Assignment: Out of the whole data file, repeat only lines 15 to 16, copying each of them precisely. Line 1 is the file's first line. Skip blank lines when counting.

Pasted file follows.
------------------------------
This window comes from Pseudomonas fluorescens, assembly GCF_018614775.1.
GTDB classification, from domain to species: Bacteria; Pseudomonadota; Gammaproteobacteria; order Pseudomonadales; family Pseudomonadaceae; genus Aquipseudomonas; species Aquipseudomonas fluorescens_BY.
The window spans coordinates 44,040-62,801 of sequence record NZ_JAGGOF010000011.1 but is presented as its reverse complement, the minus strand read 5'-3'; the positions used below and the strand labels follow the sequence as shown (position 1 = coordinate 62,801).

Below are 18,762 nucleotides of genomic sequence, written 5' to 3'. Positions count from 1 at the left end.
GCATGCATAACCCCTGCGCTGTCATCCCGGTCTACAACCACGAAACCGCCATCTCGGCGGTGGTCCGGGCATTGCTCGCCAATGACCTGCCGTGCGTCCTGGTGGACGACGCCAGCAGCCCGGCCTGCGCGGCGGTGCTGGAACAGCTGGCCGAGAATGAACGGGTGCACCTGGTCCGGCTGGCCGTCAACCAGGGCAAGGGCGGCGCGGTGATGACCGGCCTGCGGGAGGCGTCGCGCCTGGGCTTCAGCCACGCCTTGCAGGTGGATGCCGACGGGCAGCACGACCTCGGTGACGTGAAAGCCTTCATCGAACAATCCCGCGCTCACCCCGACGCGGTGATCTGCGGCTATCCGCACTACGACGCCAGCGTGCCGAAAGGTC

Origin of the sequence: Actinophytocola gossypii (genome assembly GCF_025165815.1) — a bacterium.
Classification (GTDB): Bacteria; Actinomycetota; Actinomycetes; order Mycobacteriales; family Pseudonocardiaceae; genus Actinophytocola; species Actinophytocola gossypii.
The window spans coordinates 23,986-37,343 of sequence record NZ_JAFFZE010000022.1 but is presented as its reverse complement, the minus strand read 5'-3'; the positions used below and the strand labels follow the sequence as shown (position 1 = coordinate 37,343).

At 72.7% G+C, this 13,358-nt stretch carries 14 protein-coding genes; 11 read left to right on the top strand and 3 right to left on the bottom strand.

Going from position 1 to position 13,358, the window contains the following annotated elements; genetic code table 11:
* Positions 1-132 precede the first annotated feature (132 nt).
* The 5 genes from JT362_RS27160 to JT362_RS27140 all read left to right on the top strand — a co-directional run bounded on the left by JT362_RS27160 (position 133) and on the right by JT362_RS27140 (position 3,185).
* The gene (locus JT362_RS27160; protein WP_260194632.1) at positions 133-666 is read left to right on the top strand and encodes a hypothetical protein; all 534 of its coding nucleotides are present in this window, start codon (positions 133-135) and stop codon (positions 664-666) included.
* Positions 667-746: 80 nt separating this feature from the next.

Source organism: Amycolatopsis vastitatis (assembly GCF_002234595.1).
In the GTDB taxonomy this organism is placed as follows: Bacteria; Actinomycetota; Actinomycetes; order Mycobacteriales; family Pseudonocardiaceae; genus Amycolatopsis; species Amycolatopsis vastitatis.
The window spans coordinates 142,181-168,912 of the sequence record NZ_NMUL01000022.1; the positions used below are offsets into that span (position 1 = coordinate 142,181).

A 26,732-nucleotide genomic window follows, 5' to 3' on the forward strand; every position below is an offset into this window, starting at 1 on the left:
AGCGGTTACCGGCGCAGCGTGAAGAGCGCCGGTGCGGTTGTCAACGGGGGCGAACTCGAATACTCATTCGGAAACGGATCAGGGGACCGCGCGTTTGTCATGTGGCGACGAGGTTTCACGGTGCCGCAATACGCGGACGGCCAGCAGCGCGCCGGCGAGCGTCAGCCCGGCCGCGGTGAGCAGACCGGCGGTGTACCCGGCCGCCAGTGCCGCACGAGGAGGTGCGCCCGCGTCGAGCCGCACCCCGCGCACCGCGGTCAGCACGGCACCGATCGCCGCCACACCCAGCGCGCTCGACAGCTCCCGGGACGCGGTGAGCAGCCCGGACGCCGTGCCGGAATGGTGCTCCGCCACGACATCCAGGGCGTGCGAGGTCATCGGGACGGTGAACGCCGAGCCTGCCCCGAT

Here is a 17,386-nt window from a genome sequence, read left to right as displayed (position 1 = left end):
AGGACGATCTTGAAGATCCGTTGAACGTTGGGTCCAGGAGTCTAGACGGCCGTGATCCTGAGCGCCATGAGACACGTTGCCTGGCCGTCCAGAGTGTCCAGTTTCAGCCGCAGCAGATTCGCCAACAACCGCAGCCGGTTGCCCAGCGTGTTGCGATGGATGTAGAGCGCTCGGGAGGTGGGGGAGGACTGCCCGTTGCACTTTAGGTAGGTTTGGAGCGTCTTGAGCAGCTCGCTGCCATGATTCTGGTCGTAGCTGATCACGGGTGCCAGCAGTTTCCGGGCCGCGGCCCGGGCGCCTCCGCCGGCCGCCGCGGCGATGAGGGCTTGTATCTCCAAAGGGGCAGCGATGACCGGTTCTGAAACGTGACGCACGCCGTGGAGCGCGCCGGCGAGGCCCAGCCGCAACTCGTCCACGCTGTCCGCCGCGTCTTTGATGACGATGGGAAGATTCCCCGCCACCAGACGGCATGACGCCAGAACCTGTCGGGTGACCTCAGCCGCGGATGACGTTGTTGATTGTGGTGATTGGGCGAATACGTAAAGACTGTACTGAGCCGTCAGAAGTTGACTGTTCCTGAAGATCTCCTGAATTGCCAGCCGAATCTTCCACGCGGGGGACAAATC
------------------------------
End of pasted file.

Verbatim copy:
Source organism: Amycolatopsis vastitatis (assembly GCF_002234595.1).
In the GTDB taxonomy this organism is placed as follows: Bacteria; Actinomycetota; Actinomycetes; order Mycobacteriales; family Pseudonocardiaceae; genus Amycolatopsis; species Amycolatopsis vastitatis.